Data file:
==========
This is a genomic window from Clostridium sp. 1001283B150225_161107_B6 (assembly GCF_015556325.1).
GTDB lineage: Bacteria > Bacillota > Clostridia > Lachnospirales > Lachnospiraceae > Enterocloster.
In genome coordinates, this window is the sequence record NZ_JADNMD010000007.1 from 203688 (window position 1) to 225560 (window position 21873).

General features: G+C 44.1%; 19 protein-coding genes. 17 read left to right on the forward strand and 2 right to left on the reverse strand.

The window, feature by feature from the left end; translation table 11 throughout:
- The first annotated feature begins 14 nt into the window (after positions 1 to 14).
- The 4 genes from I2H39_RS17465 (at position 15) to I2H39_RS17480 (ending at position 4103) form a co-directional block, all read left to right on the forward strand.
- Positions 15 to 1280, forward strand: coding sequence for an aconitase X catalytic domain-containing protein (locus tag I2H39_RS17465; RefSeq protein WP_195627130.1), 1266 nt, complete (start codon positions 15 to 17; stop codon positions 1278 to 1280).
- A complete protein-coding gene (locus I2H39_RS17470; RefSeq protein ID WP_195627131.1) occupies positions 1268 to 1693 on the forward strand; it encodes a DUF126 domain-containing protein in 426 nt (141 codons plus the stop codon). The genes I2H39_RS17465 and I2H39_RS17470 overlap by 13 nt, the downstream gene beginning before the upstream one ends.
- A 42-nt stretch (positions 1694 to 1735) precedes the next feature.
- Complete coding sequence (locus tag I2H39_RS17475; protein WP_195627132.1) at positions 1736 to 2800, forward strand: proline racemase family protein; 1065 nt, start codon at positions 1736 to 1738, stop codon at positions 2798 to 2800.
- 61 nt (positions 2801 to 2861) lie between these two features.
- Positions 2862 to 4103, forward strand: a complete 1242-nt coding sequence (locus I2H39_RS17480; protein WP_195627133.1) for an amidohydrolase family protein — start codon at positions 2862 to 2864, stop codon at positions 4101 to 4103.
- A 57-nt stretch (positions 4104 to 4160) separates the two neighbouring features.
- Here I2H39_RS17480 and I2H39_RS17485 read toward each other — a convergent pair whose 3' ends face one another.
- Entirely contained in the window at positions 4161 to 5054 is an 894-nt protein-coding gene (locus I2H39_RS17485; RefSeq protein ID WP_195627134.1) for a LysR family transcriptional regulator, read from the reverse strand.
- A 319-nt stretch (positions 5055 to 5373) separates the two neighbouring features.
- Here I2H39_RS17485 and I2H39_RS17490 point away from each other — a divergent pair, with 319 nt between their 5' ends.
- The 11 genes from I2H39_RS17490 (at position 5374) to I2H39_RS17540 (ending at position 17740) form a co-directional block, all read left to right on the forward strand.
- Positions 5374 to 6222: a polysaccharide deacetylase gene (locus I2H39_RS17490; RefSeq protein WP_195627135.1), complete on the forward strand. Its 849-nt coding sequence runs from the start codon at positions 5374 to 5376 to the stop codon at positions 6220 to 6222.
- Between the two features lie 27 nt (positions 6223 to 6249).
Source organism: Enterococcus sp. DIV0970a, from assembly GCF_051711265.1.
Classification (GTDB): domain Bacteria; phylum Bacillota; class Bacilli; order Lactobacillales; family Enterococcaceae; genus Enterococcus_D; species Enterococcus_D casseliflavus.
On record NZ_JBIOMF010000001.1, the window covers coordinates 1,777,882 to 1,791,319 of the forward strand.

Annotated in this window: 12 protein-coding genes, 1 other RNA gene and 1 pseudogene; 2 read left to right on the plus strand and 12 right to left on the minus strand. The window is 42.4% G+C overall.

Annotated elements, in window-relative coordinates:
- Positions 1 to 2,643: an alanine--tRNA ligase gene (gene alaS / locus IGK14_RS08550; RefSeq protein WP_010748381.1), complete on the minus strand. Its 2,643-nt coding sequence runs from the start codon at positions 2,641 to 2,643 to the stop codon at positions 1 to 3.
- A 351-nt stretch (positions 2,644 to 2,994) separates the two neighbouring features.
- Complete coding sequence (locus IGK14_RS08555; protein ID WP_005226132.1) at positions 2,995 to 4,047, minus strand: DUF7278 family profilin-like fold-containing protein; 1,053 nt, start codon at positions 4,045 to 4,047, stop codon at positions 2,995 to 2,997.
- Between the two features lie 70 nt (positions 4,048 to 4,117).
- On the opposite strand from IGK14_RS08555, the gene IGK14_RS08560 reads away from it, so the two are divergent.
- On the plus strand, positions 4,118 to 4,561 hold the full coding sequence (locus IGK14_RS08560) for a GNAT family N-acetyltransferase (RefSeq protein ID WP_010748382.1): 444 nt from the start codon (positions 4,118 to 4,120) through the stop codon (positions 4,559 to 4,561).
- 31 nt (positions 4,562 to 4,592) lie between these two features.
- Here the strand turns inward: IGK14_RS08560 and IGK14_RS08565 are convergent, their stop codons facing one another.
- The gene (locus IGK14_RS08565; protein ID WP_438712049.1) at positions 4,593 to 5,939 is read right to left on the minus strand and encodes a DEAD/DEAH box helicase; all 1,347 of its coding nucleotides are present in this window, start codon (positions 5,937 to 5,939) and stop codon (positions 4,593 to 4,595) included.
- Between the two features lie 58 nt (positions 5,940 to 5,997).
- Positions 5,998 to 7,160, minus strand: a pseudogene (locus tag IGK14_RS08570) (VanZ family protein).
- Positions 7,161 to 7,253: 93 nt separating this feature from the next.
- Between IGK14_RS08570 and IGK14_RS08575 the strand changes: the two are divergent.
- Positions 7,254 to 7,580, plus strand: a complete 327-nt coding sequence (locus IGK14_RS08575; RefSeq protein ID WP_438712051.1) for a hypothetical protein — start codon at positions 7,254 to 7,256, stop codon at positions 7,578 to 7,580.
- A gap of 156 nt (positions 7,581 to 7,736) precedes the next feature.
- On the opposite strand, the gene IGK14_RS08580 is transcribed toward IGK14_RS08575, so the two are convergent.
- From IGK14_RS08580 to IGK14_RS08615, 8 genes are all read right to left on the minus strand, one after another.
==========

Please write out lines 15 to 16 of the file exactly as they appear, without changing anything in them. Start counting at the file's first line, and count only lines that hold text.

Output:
- Here I2H39_RS17480 and I2H39_RS17485 read toward each other — a convergent pair whose 3' ends face one another.
- Entirely contained in the window at positions 4161 to 5054 is an 894-nt protein-coding gene (locus I2H39_RS17485; RefSeq protein ID WP_195627134.1) for a LysR family transcriptional regulator, read from the reverse strand.